Publisher: Pegasus Books (February 1, 2022)
Length: 480 pages
Praise for BREAKING THE MAAFA CHAIN
“[Breaking the Maafa Chain] is powerful in detailing the cruelties of the transatlantic slave trade, and sensitive and intimate in its portrayal of the girls’ struggles to maintain their dignity and hold on to the memories of their African heritage. With descriptions rich in sensory details, a narrative that forms a swift, irreversible current, and conversations imbued with emotion, Anni Domingo’s story of the Maafa, the African Holocaust, is unforgettable.” —Foreword Reviews, starred review
“The story of Sarah Forbes Bonetta, extraordinary even in extraordinary times, known to some in Sierra Leone, though virtually unknown elsewhere. Now Anni Domingo has brought her vividly to life in this richly imagined and compellingly told tale. Breaking the Maafa Chain is a gift to readers everywhere.” —Aminatta Forna author of The Window Sea
“Part fact, part fiction, Breaking the Maafa Chain is an important book, beautifully told. Domingo’s premise is a bold and uncompromising one—taking what is known, the story of Salimatu, the ‘Black Princess’, Sarah Forbes Bonetta, and weaving through it the story of her fictionalized sister, Fatmata, Faith. Domingo makes an eloquent point: that although the sisters suffered different fates, both were unfree: Fatmata enslaved in North America and Salimatu gifted to Queen Victoria, and utterly at her whim. It is a story that has resonance today, where Meghan Markle was expected to shape herself to a white institution, to belong.” —Guinevere Glasfurd author of The Year Without Summer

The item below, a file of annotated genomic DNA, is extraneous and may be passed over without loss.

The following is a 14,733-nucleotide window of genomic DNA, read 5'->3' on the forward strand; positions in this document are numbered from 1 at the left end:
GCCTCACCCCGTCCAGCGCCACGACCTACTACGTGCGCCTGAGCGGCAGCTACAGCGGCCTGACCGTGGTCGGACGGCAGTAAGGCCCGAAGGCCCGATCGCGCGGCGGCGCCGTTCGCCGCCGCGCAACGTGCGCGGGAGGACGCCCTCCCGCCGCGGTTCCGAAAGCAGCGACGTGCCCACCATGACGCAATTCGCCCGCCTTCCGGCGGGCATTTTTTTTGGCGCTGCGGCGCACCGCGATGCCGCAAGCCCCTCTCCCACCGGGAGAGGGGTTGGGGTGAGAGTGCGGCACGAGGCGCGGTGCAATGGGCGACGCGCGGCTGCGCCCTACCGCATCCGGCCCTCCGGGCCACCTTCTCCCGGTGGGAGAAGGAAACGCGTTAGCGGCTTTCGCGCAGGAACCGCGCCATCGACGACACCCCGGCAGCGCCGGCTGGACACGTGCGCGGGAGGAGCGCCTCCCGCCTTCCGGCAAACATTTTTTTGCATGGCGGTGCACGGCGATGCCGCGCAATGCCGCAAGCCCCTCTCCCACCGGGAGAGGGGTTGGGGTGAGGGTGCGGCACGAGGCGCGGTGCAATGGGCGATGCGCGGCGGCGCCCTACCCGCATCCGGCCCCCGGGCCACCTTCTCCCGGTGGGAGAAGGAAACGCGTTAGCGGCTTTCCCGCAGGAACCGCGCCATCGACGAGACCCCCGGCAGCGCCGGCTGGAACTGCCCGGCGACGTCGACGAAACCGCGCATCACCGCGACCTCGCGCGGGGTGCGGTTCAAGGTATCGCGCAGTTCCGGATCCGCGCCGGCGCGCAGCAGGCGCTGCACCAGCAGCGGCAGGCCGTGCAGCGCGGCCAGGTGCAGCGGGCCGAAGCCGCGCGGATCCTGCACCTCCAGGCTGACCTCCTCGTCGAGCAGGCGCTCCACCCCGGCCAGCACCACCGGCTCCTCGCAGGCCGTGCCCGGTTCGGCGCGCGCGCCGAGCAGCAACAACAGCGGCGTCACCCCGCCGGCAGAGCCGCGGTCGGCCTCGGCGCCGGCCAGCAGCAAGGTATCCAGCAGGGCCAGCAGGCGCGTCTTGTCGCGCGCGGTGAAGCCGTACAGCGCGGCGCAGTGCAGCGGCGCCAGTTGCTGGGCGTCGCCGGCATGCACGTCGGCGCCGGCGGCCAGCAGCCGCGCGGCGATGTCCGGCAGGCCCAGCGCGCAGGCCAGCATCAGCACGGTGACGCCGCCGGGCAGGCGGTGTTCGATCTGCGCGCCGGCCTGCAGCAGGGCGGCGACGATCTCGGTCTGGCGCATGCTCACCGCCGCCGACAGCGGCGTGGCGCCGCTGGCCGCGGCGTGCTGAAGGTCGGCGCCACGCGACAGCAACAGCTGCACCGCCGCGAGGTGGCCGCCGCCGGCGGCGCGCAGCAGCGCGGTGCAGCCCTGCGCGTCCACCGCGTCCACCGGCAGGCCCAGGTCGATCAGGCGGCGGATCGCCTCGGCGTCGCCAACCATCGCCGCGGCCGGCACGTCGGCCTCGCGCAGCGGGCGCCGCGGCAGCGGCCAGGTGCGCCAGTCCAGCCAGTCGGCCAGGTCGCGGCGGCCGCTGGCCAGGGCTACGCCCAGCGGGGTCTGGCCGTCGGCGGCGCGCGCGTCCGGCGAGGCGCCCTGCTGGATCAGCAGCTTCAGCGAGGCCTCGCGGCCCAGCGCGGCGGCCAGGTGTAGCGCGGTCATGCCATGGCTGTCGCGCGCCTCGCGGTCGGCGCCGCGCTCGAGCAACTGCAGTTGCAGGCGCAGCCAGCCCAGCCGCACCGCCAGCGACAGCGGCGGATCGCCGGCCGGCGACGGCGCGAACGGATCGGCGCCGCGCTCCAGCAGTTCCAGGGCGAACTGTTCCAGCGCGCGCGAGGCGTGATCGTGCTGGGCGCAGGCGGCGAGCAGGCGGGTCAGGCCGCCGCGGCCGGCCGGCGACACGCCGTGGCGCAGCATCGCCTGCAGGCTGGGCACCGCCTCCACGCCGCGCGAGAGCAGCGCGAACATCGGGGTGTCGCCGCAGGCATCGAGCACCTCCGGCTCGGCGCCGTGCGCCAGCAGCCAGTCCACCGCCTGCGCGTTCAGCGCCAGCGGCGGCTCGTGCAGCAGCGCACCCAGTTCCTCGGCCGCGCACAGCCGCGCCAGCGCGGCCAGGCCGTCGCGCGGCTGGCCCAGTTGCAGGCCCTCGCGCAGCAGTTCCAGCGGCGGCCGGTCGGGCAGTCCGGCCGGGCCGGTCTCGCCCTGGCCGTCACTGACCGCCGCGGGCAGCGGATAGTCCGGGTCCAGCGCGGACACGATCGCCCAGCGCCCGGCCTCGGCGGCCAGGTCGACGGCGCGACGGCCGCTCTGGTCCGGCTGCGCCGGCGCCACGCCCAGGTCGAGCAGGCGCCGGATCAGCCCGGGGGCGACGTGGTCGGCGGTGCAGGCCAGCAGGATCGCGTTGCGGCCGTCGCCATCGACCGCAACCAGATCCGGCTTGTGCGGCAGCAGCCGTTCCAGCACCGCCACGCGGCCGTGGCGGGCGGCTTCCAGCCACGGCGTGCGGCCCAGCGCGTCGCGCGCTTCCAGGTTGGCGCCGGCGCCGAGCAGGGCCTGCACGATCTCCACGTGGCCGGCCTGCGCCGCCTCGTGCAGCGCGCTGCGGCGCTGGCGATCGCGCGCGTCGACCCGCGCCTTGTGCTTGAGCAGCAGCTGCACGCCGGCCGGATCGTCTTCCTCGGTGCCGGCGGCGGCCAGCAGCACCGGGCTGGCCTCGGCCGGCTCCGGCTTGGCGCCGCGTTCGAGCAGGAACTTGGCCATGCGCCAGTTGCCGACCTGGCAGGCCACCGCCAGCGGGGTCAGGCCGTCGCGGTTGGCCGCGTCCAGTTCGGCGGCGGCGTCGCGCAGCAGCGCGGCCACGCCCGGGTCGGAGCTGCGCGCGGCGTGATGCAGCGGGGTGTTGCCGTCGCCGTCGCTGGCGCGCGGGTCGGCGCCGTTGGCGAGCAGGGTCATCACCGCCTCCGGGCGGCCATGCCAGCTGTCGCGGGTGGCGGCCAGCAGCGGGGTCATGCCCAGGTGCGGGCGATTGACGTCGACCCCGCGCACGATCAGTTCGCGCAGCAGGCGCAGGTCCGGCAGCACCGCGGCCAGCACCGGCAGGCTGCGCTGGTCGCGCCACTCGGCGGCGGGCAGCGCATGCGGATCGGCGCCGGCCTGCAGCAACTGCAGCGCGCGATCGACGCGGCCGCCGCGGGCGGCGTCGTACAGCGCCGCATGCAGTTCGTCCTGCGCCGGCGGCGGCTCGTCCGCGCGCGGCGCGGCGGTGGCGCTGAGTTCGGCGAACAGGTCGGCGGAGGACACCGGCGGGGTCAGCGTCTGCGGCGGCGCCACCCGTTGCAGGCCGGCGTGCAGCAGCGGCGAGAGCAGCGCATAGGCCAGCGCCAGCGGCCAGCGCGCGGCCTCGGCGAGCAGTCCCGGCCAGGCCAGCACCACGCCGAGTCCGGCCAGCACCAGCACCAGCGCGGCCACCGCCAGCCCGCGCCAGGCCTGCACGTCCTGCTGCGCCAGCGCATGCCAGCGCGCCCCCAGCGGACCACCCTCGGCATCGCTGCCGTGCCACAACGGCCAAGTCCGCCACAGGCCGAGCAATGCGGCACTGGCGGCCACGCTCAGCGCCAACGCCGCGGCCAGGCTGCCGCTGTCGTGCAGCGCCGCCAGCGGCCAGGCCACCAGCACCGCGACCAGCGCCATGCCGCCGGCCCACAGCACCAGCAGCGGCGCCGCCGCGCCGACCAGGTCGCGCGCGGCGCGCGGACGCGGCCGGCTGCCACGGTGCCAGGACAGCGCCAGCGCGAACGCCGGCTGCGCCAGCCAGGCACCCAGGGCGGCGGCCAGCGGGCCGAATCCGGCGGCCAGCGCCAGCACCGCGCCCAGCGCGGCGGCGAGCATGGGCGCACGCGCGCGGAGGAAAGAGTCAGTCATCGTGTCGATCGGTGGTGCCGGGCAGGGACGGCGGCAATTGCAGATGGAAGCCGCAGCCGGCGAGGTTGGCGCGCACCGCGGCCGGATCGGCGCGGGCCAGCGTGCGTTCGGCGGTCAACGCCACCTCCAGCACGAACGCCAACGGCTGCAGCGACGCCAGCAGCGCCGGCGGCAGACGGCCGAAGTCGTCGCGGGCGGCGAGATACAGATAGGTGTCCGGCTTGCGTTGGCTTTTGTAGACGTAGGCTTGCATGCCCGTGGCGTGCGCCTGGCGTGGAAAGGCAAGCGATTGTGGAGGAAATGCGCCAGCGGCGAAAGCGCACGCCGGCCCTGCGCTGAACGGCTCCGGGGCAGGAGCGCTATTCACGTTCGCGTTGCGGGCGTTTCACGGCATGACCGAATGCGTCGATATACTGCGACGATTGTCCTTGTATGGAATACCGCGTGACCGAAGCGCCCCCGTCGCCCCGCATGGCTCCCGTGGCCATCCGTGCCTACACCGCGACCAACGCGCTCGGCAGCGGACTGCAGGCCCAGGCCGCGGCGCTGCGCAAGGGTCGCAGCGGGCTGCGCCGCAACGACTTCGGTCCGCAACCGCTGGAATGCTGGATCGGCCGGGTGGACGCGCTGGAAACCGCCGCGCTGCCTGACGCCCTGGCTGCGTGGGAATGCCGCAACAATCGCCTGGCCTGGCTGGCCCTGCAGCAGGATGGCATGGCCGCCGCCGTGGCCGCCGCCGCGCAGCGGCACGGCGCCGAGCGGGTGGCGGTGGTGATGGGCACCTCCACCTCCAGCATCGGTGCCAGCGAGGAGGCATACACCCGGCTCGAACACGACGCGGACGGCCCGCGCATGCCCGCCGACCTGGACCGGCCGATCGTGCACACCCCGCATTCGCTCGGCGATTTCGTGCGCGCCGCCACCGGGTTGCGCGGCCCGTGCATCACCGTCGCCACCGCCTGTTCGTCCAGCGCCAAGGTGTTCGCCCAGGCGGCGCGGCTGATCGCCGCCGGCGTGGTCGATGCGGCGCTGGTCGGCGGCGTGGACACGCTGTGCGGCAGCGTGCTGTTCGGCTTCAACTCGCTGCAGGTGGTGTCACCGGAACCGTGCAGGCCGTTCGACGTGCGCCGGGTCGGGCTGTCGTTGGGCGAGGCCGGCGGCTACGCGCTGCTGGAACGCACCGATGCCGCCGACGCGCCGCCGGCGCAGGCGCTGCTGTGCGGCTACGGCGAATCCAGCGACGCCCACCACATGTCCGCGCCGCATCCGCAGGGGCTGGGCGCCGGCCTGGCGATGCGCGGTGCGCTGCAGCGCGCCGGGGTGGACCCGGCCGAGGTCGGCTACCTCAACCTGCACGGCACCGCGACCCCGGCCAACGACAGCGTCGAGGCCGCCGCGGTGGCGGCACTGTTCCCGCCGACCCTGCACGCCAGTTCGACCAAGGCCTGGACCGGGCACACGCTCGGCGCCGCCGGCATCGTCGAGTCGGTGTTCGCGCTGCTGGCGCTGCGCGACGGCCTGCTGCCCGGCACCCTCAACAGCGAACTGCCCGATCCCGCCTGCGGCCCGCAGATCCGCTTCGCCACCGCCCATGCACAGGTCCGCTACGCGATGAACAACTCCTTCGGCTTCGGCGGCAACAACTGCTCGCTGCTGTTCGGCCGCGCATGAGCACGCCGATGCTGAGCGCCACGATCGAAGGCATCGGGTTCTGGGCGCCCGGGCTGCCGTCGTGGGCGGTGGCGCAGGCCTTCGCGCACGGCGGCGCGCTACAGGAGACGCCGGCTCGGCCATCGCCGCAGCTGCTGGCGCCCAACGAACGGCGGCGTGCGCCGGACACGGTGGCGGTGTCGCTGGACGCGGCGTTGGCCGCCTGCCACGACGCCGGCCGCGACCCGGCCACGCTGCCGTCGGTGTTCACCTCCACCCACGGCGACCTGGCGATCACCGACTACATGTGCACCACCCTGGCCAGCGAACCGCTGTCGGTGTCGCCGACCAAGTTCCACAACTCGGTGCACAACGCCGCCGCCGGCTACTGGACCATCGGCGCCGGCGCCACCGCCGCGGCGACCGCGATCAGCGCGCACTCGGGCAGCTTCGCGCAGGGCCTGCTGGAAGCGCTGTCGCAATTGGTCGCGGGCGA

“Anni Domingo brings great sensitivity to her fictionalized account of the remarkable young life of Sarah Forbes Bonetta, the ‘African Princess’, who became a god-daughter to Queen Victoria. The internal struggles of Salimatu (Sarah) are movingly explored as she struggles to remain true to her identity as an African after being taken from her homeland and brought to England as a gift from ‘the King of the Blacks to the Queen of the Whites.’ A comparable story is told of Salimatu’s sister Fatmata (Faith) who is transported to the United States before emancipation. Carefully constructed with a keen eye for historical accuracy, Domingo reveals a compassionate and affectionate Queen Victoria who is devoted to her African god-daughter. This is also an epic story of two sisters who are separated towards the end of the transatlantic slave trade, but never forget each other.” —Stephen Bourne author of War to Windrush and Evelyn Dove
“Anni Domingo’s Breaking the Maafa Chain is so rich in detail and dialogue; it is simply seductive. She captures so well, a little girl, Salimatu, who recalls the security of her family life, who is transported to a bewildering future in England to become Sarah, where she has to stand strong and survive. Not only will this book be read for the sheer enjoyment of a beautifully written novel, but for the learning gained. It is a historical novel that cannot be ignored.” —Kadija Sesay literary activist and author of Irki
A richly imagined story of two sisters’ struggle for true freedom in the mid-nineteenth century as their paths diverge in the middle passage—one to the court of Queen Victoria, the other to an American plantation.